A few Billfold readers have moved abroad and found similar success. I would have liked to see the WaPost provide some examples of people who went abroad and found the move wasn’t as ideal as they originally thought it would be, but maybe those stories aren’t as prevalent as those who’ve found a way to thrive. Also, because of the U.S. foreign earned-income exclusion, you don’t have to pay U.S. taxes on money you earn abroad (or at least up to $95,000 in 2012), and income tax in places like Hong Kong are generally lower than in the U.S.

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17 Comments / Post A Comment

EvanDeSimone (#2,101)

I’m surprised that trend pieces like this are only now starting to appear. I’ve felt for years that some of the best options for educated young people are overseas. Higher wages and a quality of life more in line with ones education are pretty appealing. I’m surprised at how resistant many Americans are to seeking opportunities abroad. As a long term strategy life as an expatriate is challenging but working abroad for a few years post-college can be an excellent way to get your loan debt under control and still have something that resembles a personal life. I greatly preferred working overseas and being well compensated to the uphill battle that is life here at home.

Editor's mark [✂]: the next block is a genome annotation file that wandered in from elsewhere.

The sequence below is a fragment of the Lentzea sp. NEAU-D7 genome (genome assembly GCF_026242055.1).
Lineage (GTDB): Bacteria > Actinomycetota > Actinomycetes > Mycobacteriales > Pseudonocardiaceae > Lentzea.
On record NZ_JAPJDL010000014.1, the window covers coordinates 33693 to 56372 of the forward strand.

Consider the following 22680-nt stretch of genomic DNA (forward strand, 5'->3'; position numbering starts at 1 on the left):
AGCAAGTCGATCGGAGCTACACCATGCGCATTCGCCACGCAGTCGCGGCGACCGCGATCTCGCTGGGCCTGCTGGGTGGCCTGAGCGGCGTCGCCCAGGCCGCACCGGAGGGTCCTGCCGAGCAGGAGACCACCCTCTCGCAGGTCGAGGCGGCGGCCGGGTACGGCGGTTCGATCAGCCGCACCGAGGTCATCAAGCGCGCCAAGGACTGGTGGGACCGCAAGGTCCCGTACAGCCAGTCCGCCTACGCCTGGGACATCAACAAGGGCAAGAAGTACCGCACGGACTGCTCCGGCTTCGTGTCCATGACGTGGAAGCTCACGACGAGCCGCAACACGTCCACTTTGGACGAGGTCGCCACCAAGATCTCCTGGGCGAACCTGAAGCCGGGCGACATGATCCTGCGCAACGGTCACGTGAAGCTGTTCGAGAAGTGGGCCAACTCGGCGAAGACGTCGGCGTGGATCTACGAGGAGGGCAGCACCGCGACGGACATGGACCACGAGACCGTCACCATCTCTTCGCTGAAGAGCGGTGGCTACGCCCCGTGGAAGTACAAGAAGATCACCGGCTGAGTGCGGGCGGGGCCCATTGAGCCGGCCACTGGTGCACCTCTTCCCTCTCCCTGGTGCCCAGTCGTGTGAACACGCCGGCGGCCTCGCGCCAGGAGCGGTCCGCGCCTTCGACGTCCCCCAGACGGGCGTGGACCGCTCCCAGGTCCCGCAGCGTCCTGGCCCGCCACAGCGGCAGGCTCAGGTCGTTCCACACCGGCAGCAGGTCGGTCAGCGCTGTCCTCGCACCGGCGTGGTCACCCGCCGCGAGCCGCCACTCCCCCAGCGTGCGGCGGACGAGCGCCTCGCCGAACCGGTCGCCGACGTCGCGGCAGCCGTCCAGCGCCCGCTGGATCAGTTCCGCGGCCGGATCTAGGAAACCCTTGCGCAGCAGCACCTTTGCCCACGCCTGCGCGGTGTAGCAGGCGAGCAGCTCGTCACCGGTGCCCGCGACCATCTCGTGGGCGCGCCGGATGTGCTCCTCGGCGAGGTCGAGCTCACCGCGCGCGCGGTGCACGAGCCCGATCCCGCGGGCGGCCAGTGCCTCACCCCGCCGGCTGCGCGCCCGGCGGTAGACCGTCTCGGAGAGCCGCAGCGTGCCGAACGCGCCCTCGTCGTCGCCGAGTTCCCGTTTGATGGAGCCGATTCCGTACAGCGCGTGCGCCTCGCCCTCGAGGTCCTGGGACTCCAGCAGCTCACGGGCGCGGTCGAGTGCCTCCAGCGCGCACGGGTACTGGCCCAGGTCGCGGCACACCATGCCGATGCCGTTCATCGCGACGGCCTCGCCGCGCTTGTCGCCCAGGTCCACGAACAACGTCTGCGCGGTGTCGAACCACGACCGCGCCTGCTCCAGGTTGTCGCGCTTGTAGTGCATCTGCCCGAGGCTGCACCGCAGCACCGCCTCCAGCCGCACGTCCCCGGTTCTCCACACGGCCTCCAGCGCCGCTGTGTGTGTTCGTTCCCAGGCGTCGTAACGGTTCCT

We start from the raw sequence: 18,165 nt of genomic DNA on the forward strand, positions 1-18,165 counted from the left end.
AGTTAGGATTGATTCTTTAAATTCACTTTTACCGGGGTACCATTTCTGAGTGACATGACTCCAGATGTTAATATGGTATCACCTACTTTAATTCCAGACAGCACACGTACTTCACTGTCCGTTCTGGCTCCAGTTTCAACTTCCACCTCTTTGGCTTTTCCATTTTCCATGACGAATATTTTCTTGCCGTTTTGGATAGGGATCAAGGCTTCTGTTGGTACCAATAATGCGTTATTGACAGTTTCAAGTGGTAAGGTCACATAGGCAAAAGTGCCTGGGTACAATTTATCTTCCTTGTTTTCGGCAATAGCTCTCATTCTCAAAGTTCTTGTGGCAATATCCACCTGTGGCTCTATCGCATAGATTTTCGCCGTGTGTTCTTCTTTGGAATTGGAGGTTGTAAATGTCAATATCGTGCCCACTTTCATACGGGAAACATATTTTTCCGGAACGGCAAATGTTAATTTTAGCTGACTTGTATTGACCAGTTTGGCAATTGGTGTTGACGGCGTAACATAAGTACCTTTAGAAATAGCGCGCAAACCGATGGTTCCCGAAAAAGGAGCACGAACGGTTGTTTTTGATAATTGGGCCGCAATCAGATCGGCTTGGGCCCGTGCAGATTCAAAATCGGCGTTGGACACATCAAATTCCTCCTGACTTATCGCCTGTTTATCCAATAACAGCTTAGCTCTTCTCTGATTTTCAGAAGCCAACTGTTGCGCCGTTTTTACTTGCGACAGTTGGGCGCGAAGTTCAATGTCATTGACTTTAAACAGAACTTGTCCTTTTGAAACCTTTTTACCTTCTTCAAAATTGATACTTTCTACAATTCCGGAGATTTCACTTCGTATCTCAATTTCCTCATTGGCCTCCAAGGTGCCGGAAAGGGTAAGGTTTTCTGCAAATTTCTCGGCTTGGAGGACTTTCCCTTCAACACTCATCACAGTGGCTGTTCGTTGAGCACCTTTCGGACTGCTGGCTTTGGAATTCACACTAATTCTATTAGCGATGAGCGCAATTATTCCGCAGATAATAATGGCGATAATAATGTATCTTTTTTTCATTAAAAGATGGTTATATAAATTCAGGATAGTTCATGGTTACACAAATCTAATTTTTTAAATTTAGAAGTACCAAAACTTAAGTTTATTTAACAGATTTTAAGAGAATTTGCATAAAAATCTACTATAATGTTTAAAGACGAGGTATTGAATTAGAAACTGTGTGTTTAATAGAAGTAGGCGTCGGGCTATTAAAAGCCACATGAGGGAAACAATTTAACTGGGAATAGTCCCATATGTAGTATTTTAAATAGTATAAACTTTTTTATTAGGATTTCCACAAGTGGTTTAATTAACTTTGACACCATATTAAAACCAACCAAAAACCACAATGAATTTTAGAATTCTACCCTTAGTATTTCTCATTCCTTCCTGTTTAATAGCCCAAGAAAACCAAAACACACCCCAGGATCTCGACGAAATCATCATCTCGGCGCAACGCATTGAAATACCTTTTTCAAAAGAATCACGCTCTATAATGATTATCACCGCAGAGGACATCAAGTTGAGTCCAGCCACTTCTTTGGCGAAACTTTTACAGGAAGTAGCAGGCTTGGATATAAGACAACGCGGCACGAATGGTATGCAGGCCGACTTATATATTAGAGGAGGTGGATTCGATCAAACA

julebsorry (#1,572)

@EvanDeSimone I think many of us are attached to our families, and feel strange moving so far away from them for extended periods of time. I moved to NYC to pursue opportunities not available to me in the rural south (where my family lives), and even just that relatively shorter distance causes all sorts of practical and emotional complications.

WaityKatie (#1,696)

@EvanDeSimone Maybe a lot of people don’t know about the opportunities? Because this sounds awesome to me, but I wouldn’t even know where to look for overseas jobs that I could possibly qualify for.